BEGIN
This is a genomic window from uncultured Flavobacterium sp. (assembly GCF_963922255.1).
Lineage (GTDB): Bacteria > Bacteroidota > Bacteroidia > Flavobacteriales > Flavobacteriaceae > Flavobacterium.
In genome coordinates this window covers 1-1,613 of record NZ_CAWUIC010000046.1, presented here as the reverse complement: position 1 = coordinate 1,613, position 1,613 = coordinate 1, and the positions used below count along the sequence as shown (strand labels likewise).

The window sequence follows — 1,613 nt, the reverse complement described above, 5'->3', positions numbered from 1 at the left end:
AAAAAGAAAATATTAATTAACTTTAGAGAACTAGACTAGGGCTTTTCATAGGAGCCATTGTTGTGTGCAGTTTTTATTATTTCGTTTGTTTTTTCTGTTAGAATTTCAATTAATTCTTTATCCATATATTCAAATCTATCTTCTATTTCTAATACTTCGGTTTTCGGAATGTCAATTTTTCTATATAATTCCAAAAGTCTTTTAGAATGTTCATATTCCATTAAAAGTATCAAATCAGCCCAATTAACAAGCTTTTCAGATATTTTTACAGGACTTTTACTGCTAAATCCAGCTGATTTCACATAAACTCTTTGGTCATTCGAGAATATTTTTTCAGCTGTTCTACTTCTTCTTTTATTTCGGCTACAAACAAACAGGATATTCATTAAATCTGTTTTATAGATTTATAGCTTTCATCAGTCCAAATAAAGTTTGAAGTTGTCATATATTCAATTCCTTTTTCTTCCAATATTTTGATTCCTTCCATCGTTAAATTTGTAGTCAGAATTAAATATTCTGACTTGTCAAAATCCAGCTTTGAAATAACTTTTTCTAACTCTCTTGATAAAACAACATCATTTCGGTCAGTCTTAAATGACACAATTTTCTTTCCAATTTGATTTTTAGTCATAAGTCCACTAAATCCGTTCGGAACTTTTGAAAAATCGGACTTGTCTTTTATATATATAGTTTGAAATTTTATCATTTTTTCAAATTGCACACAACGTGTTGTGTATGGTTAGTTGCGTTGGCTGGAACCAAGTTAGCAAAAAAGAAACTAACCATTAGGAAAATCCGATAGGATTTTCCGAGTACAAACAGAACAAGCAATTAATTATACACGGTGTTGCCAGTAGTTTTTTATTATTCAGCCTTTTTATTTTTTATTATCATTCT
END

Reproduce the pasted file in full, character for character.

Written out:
This is a genomic window from uncultured Flavobacterium sp. (assembly GCF_963922255.1).
Lineage (GTDB): Bacteria > Bacteroidota > Bacteroidia > Flavobacteriales > Flavobacteriaceae > Flavobacterium.
In genome coordinates this window covers 1-1,613 of record NZ_CAWUIC010000046.1, presented here as the reverse complement: position 1 = coordinate 1,613, position 1,613 = coordinate 1, and the positions used below count along the sequence as shown (strand labels likewise).

The window sequence follows — 1,613 nt, the reverse complement described above, 5'->3', positions numbered from 1 at the left end:
AAAAAGAAAATATTAATTAACTTTAGAGAACTAGACTAGGGCTTTTCATAGGAGCCATTGTTGTGTGCAGTTTTTATTATTTCGTTTGTTTTTTCTGTTAGAATTTCAATTAATTCTTTATCCATATATTCAAATCTATCTTCTATTTCTAATACTTCGGTTTTCGGAATGTCAATTTTTCTATATAATTCCAAAAGTCTTTTAGAATGTTCATATTCCATTAAAAGTATCAAATCAGCCCAATTAACAAGCTTTTCAGATATTTTTACAGGACTTTTACTGCTAAATCCAGCTGATTTCACATAAACTCTTTGGTCATTCGAGAATATTTTTTCAGCTGTTCTACTTCTTCTTTTATTTCGGCTACAAACAAACAGGATATTCATTAAATCTGTTTTATAGATTTATAGCTTTCATCAGTCCAAATAAAGTTTGAAGTTGTCATATATTCAATTCCTTTTTCTTCCAATATTTTGATTCCTTCCATCGTTAAATTTGTAGTCAGAATTAAATATTCTGACTTGTCAAAATCCAGCTTTGAAATAACTTTTTCTAACTCTCTTGATAAAACAACATCATTTCGGTCAGTCTTAAATGACACAATTTTCTTTCCAATTTGATTTTTAGTCATAAGTCCACTAAATCCGTTCGGAACTTTTGAAAAATCGGACTTGTCTTTTATATATATAGTTTGAAATTTTATCATTTTTTCAAATTGCACACAACGTGTTGTGTATGGTTAGTTGCGTTGGCTGGAACCAAGTTAGCAAAAAAGAAACTAACCATTAGGAAAATCCGATAGGATTTTCCGAGTACAAACAGAACAAGCAATTAATTATACACGGTGTTGCCAGTAGTTTTTTATTATTCAGCCTTTTTATTTTTTATTATCATTCT